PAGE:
Introduction

Scouting is based on and led by volunteers.

This large human capital, based on committed members and leaders, is the backbone of the organization at all levels. Scouting is also part of a wide volunteers milieu, and benefits from and contributes to creating a favourable environment for volunteer practice.

It is recognised that volunteers who take part in National Scout Organisations (NSOs) have rights and responsibilities but at the same time it is easily forgotten that their commitment to the Movement is based on different personal expectations and the effectiveness of their action is driven by different factors that influence how enthusiastic and motivated they are regarding the job they are performing.

It is therefore a reality that volunteering in Scouting provides a significant contribution to the process of personal development of each volunteer and that their lifecycle in the Movement depends mainly on how satisfied and motivated they are to accomplish the proposed mission.

Taking into account the diversity of social and economical backgrounds Scouting exists in, various practices or different styles of management may be adopted as a response to the constrains affecting volunteers.

An effective strategy of management of Adults in Scouting, mostly volunteers, is important to:

•    offer support and create an environment in which our volunteers have an opportunity to enjoy their commitment to Scouting;
•    recognise and fully use the time, skills, experience and commitment of our volunteers;
•    adopt a management style which is effective, simple, open, and supports creativity;
•    develop policies and practices based on a good understanding of volunteering principles and related issues;
•    encourage cooperative working relationships that facilitate mutual trust and fulfillment;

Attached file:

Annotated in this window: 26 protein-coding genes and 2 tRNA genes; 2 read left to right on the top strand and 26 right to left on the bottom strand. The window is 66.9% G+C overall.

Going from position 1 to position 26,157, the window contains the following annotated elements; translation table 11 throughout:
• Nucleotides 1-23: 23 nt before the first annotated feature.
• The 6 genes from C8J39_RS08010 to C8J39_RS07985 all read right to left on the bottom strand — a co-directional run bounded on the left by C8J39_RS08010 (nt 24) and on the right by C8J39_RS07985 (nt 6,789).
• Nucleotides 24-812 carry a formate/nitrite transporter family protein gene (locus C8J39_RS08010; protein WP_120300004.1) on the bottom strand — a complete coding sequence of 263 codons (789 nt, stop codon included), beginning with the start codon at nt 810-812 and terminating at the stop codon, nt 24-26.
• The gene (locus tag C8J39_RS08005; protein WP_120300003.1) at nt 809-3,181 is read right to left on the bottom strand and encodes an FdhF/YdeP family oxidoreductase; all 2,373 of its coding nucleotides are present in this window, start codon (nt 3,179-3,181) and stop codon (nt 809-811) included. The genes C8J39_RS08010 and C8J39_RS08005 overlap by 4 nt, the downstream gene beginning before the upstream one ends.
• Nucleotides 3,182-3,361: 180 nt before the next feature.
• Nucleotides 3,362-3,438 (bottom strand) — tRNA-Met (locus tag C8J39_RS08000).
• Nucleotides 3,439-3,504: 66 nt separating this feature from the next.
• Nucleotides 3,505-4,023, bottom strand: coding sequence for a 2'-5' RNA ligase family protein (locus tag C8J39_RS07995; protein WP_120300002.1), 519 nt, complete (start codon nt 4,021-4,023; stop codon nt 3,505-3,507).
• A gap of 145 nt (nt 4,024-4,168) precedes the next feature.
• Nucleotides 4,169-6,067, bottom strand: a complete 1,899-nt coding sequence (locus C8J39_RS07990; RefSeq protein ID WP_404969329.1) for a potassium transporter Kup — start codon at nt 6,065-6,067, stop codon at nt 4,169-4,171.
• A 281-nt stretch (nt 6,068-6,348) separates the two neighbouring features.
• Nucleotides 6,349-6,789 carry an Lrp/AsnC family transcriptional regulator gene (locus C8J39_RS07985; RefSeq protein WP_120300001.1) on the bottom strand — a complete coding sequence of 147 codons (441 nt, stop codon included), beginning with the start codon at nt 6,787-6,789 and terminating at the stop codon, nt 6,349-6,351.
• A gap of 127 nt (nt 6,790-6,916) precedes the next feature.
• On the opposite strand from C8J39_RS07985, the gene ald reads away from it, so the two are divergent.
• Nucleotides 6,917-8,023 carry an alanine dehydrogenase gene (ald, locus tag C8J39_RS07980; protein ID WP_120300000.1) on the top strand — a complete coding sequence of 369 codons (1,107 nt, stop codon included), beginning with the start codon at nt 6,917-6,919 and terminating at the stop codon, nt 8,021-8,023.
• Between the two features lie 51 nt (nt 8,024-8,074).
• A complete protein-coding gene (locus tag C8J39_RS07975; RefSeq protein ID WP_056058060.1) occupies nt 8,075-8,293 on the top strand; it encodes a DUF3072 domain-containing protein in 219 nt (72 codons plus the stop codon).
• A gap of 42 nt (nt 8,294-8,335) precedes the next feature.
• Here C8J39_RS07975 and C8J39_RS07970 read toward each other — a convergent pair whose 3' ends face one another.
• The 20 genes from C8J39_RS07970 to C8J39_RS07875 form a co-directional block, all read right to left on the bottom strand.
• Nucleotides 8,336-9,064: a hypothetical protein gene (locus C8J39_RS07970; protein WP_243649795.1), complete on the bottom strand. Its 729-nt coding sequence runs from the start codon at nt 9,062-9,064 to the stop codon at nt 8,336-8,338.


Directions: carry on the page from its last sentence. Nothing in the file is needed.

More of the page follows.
•    ensure achievements match the agreed targets.

The main issue shared by all European NSOs is the need to better engage volunteers in order to achieve higher retention levels and, at the same time, to ensure a positive contribute to the quality of Scouting improving the services delivered to young people.

Although the size and structures of NSOs in Europe is very diverse as well as the ways volunteers, from place to place, are managed, a number of other challenges are shared by the majority of them and those will constitute the major focus of this resource pack. We hope that the tools and information shared here are, with the necessary adaptations and interpretations, relevant to all people involved in volunteer management, at all levels.

Aim

The aim of the Management of Volunteers in Scouting (MoViS) resources page is to offer information and support for a renewed and comprehensive model for managing volunteers in Scouting. It is intended to be used both at national and local level of each NSO in order to enhance the effectiveness of volunteer management and the competencies of the adults we have.

Structure

We have identified different areas of interest, and have structured them under the three phases of the Adults in Scouting model. For each of the areas, we provide a short explanation and specific articles will be released periodically and linked to this MoVis resources page.

In later stages of MOVIS development, we plan to compile key practices, check lists, pilot projects and links to external resources.

We hope that this will provide enough space for you to delve deeper into the topics and find solutions that suit your particular situation. Not all components of this resources page will be equally relevant to all functions and levels of NSOs and it will require judgment to select the tools from the ones that are useful and relevant.

The purpose of this web version is to involve people who directly work on or that share some interest regarding these topics at different levels in their own NSOs.

 

To visit the resources page follow this link.

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